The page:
UW-Green Bay senior Weston Hodkiewicz was just looking for a few bucks to help pay the bills as he went about his college career.
However, a love of sports statistics has morphed into a part-time job as a prep sports reporter for the Green Bay Press-Gazette. And to his surprise, notoriety comes with the territory. Hodkiewicz finds himself being recognized by area athletes, coaches and sports fans.
“In August of ’06 the Press-Gazette was looking for someone who could take sports scores,” said Hodkiewicz, a Bay Port graduate who is majoring in communication, with an emphasis in journalism, public relations and organizational communication (he’s hoping to add a minor in corporate communication). “One thing led to another and they assigned me some stories to write. In August I wrote my first NFL story on Buffalo Bills’ safety Jairus Byrd.”
As a preps sports writer and sports assistant, Hodkiewicz may find himself covering hockey on Tuesday, wrestling on Wednesday, and basketball previews by the weekend. It can make for some long days and unwieldy hours and certainly can pose a challenge to keep up with academic studies.
“I’ve been fortunate to have some great and understanding group mates (in class),” Hodkiewicz said. “A fan goes to a game or watches a game and then goes about their business. As a sports writer you’ve got to do the postgame interviews, then write the story.”
Those interviews aren’t always conducted in the most pleasant of moments. It’s one thing to talk to a jubilant athlete or coach after a victory. It’s yet another to speak to that same person in the disappointment of defeat.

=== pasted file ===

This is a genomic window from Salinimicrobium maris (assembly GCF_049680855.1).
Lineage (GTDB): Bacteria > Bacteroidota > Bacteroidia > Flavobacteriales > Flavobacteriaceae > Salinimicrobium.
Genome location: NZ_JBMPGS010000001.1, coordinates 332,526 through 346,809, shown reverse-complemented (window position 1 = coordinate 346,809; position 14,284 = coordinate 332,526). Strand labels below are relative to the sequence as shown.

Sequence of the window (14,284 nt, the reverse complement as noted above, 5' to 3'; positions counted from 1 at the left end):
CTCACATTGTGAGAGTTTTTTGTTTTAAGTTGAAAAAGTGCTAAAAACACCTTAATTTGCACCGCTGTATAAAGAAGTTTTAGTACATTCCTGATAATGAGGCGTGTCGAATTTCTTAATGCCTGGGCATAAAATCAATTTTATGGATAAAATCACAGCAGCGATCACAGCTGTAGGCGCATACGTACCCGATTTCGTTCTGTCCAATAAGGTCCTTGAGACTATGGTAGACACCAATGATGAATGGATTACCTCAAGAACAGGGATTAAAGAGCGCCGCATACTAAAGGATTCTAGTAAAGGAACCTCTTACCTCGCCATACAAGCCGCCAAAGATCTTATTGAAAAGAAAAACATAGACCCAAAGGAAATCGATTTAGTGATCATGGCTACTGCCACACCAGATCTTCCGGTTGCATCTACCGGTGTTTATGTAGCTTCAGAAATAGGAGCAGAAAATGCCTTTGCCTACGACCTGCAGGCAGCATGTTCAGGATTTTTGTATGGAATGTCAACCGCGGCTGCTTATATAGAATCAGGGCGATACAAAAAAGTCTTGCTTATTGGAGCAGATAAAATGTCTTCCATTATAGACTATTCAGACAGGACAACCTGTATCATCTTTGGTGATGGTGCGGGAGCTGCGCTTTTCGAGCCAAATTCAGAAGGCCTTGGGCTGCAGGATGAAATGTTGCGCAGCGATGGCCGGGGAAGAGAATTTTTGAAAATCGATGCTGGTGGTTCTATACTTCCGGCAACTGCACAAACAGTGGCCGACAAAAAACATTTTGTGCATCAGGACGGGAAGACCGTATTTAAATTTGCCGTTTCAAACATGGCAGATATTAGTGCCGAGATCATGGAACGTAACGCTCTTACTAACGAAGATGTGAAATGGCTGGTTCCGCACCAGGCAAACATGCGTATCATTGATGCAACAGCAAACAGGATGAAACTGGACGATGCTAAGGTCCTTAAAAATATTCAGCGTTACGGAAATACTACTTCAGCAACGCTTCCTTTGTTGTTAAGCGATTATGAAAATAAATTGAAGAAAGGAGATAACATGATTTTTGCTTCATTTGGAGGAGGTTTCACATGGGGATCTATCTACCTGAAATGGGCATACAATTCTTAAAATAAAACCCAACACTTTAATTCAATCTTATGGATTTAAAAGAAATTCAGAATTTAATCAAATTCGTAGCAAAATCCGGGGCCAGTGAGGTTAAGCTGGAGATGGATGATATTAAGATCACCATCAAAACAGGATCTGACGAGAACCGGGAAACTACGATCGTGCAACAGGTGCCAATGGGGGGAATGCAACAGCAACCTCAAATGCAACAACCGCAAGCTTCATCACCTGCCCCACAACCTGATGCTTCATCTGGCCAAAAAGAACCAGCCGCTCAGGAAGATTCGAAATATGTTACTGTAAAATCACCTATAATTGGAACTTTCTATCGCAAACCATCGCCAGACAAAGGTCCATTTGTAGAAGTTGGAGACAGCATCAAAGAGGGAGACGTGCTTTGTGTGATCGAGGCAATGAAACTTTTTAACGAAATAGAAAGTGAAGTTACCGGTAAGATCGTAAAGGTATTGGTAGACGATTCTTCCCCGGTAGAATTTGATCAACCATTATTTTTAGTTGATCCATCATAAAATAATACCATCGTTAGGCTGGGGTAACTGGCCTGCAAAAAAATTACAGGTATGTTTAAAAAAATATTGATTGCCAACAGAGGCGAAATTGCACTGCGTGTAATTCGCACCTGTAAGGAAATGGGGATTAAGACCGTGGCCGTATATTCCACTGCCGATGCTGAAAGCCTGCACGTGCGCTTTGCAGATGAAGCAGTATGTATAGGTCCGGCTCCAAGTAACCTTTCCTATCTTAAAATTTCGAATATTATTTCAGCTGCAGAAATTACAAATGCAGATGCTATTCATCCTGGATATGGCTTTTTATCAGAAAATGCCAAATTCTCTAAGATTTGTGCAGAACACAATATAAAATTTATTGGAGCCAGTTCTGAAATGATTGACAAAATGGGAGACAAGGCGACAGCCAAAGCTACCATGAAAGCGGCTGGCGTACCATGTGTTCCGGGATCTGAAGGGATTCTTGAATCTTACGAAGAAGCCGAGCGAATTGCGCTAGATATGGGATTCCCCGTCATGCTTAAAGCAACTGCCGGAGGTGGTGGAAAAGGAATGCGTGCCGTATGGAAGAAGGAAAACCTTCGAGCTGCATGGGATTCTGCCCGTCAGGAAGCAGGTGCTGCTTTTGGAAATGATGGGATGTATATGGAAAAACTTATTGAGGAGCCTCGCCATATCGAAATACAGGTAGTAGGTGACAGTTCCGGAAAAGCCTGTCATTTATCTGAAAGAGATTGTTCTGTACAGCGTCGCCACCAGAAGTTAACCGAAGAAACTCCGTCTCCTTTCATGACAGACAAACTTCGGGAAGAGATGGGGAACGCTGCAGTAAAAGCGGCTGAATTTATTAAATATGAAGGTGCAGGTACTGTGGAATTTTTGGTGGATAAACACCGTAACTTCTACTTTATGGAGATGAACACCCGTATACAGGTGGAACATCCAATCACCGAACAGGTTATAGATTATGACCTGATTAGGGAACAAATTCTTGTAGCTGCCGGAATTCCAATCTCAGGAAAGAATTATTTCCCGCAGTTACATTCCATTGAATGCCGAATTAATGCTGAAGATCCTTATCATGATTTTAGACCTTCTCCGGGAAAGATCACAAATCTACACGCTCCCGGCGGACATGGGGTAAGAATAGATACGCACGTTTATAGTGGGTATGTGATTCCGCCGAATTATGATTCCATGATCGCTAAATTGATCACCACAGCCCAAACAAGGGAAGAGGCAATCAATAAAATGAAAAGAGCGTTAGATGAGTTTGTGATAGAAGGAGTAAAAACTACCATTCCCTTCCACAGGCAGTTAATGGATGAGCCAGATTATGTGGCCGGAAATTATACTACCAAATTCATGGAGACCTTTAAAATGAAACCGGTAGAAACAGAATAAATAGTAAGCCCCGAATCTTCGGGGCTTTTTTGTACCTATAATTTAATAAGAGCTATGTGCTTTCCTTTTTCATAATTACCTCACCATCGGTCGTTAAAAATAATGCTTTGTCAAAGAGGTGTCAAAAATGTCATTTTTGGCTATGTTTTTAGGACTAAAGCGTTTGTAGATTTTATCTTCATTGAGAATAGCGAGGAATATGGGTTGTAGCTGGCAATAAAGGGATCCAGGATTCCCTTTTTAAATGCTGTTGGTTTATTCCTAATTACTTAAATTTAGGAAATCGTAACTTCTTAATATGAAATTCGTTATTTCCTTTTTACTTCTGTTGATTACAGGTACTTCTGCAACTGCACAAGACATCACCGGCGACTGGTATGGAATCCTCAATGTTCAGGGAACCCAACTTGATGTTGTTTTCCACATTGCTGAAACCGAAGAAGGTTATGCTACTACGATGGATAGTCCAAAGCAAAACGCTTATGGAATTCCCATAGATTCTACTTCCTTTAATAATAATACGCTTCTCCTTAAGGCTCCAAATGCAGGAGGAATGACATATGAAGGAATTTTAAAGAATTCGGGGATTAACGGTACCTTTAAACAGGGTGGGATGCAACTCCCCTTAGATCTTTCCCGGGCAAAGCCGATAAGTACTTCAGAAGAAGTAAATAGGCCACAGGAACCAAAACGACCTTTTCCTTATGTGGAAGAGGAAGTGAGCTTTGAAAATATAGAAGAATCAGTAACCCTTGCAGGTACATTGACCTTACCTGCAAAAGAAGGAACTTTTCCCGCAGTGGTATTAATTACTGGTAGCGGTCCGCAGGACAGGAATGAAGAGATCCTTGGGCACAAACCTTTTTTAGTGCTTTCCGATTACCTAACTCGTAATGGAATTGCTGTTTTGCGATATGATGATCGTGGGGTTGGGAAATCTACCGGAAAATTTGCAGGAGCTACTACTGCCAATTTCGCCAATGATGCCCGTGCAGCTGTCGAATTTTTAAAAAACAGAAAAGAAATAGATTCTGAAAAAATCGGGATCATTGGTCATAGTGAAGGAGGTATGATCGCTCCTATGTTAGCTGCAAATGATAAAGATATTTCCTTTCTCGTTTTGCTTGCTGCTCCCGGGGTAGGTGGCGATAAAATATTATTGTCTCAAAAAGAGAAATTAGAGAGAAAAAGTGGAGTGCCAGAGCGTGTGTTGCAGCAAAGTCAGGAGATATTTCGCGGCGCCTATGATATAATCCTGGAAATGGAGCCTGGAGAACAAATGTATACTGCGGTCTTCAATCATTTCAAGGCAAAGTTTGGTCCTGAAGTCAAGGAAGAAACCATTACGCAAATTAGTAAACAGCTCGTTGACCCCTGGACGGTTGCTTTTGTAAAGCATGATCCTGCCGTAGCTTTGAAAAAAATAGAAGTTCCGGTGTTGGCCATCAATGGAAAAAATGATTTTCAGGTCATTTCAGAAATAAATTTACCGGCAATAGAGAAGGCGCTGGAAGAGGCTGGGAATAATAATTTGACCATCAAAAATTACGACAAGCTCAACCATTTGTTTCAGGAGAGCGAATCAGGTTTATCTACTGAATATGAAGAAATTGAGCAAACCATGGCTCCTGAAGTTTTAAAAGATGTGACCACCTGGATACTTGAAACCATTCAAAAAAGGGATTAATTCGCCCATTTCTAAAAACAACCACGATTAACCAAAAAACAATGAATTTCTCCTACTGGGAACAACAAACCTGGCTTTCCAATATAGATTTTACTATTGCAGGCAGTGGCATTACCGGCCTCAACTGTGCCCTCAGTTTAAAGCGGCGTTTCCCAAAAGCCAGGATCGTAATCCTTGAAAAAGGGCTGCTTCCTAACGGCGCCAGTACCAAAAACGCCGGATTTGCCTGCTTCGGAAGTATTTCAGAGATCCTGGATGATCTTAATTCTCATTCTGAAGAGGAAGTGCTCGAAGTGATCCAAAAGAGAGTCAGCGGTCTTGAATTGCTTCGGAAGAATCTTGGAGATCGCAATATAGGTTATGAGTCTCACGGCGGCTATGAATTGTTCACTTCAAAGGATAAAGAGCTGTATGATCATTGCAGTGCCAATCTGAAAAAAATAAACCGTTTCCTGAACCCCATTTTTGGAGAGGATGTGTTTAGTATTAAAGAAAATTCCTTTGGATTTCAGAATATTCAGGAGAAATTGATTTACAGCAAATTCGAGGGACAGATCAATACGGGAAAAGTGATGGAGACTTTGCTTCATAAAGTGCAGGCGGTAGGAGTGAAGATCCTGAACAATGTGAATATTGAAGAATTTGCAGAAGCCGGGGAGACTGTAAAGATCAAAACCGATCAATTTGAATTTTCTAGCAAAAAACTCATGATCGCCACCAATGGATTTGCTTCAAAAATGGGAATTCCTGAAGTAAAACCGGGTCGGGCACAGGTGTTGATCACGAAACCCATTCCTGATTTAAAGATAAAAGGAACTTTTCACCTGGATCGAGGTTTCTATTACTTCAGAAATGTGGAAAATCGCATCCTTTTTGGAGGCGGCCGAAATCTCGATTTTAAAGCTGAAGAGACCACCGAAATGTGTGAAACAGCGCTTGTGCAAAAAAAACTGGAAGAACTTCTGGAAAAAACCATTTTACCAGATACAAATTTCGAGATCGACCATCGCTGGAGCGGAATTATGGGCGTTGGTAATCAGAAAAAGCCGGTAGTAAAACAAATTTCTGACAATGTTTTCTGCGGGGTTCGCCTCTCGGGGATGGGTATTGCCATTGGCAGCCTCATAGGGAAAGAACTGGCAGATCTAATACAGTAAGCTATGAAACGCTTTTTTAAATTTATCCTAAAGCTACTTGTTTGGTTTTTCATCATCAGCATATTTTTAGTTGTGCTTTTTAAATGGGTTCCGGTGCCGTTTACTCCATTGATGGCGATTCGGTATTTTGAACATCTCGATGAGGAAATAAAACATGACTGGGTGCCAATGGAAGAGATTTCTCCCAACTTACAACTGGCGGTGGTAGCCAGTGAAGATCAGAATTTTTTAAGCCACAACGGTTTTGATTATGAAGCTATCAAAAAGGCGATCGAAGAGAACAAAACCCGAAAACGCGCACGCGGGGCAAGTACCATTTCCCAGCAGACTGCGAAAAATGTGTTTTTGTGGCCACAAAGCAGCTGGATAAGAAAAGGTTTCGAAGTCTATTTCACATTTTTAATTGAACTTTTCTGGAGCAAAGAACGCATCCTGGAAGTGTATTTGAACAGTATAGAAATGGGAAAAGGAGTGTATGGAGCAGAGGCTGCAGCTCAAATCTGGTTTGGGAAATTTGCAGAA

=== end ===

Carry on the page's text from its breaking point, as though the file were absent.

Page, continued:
“It’s really helped me in my ability to work with people,” Hodkiewicz said. “You learn how to make people comfortable, even when the circumstances aren’t easy. I think that will be helpful when I get into the ‘real’ world.”
And now that he has a few years of experience, so comes some notoriety. “Hodkiewicz” is becoming something of a household name, in some parts.
When he attends a prep sports event it’s not unusual for a coach or player or fan to come up and want to discuss a subject with him. Sometimes they want to congratulate him, and sometimes they want to take issue with something he’s written. Either way it’s a reminder that what’s he’s doing has real impact.
“A lot of times it doesn’t even hit me until my parents bring it up. They both work at Georgia-Pacific with some real rabid hockey fans who will talk to them about an article I wrote about the Green Bay Gamblers,” he said referring to the popular and successful junior hockey program. “And that’s when it hits me that something I’ve written is sitting on someone’s coffee table. That’s pretty neat.”
— Photo by Matt Becker, freelance photographer